Gary Kirsten, head coach of Hobart Hurricanes and former international coach for India and South Africa, talks about the growing importance of the coach in T20 and how to build a T20 team.
Is the coach's role more important in T20 than Test cricket?
T20 cricket is a modern game, so it's more in line with professional domestic sport around the world, more in line with the demands of entertainment in sport. Leadership in that space requires creativity, it requires decision-making at a fast-paced level compared to Test cricket. I think it's incredibly relevant because there's a lot to cover before you move on to your next game, which is often a fairly quick turnaround.
Can a coach add more value to a team in T20?
My experience of that is: definitely. There's a lot more to do in a T20 group. Test cricket just takes a long time to unfold, the levels of skill that are required are probably very different. The game's moving very quickly in a T20 game, requiring a lot of different skills and also decision-making.
There's always a question mark over the role of a coach in cricket. Cricket is moving closer to modern sports. If you take Major League Baseball, if you take NFL, if you take basketball around the world, if you take football around the world, you just have to look at the role of the coach or manager within those sports. They play a fairly significant role. I think cricket's moving in that direction, in T20 cricket.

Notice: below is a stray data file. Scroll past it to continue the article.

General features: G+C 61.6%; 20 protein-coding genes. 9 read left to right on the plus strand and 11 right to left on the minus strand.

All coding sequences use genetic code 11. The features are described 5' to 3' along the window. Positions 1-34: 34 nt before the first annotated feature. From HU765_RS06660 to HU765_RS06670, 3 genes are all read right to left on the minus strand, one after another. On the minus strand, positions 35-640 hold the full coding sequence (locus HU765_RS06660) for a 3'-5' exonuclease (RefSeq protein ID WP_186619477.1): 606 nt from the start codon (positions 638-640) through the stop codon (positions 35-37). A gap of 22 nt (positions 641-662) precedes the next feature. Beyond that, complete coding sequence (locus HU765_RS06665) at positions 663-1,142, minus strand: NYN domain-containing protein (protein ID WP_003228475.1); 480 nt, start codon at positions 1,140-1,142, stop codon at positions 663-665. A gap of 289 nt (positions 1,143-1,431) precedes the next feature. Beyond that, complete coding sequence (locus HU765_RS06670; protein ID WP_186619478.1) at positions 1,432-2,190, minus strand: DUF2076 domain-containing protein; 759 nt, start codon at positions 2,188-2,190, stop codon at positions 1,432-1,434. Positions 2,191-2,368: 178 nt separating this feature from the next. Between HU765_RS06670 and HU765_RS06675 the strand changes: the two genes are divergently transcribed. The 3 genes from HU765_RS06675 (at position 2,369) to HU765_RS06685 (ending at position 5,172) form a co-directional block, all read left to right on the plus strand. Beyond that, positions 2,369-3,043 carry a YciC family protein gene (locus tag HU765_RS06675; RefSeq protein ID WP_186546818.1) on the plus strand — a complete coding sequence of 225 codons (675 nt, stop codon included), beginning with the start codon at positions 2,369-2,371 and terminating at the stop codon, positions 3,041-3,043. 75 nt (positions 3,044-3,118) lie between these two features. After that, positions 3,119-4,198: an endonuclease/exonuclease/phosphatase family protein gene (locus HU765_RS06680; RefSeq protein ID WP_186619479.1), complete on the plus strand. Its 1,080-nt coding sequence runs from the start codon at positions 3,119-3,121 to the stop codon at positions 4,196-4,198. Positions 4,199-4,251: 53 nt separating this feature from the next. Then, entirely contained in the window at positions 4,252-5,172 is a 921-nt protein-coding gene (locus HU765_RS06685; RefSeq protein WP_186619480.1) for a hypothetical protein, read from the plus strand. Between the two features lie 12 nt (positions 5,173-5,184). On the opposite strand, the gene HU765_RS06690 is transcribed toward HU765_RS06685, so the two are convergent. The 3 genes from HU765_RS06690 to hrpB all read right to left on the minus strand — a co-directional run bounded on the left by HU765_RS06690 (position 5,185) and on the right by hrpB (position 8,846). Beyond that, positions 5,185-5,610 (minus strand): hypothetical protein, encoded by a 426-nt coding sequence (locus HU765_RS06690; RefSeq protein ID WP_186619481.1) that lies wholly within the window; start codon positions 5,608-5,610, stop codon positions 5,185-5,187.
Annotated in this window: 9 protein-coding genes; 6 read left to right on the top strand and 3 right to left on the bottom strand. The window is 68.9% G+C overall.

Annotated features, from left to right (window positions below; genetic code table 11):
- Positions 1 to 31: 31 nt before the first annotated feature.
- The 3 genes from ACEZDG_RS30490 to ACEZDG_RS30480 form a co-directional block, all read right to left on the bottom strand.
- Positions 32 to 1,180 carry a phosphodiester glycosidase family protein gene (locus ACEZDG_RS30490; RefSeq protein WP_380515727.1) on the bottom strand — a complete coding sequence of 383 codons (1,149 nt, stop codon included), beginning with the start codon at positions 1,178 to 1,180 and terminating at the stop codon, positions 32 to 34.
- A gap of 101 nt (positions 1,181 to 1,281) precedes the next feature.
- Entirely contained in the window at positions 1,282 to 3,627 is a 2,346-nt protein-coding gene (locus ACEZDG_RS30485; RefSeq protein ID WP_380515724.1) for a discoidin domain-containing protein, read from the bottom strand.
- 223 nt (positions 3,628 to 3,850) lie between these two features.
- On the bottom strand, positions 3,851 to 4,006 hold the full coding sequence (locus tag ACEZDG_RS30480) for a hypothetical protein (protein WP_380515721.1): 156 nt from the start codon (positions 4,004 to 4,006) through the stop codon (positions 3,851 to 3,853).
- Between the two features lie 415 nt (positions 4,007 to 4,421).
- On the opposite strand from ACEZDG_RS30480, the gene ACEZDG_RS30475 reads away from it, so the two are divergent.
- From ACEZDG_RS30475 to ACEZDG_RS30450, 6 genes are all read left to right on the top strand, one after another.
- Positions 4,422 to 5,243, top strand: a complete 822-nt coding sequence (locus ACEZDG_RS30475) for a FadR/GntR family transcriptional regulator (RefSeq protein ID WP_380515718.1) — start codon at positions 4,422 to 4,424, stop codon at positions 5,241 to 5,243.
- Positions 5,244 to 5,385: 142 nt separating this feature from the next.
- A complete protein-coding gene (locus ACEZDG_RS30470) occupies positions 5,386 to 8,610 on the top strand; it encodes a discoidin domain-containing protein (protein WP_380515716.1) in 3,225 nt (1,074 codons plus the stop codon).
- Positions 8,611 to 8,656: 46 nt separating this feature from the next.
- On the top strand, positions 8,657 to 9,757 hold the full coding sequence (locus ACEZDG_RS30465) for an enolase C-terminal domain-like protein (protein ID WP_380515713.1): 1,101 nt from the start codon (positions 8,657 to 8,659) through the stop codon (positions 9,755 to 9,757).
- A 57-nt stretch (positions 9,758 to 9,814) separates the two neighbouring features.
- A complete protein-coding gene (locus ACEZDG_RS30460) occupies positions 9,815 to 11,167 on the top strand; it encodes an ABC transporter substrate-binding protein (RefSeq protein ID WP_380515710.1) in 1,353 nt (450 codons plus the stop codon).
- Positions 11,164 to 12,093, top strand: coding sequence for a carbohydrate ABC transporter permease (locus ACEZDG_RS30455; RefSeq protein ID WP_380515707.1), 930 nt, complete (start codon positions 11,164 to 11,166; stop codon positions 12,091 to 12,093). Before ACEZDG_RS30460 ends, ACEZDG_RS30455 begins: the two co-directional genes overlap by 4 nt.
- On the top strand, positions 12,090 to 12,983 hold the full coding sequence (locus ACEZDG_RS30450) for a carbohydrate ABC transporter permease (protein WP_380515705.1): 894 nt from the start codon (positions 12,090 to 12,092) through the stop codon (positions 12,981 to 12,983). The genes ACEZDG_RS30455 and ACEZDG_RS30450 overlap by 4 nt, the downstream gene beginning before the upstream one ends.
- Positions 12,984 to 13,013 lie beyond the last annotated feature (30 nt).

The other thing is, we're building piles and piles of data that are becoming available for us because of the amount of T20 cricket that's being played, and the data's becoming incredibly relevant - so the better you can use and decode that data, then you can be on your way.
How important is data in T20 coaching?
It's becoming more relevant. There is some information that's becoming compelling, in my view. The question is how you decode the information to build it into your team strategy. I think coaches and teams are getting really good at that. The other thing is that, as long as the information is compelling, you can run with it.
"Guys are going to focus their attention on one format and they're going to say, 'I'm going to become as good as I can at this format so that I have time to upgrade my skills to get myself ready for these types of competitions"
In Test cricket, is dealing with data harder because there's actually less of a sample size for individual players?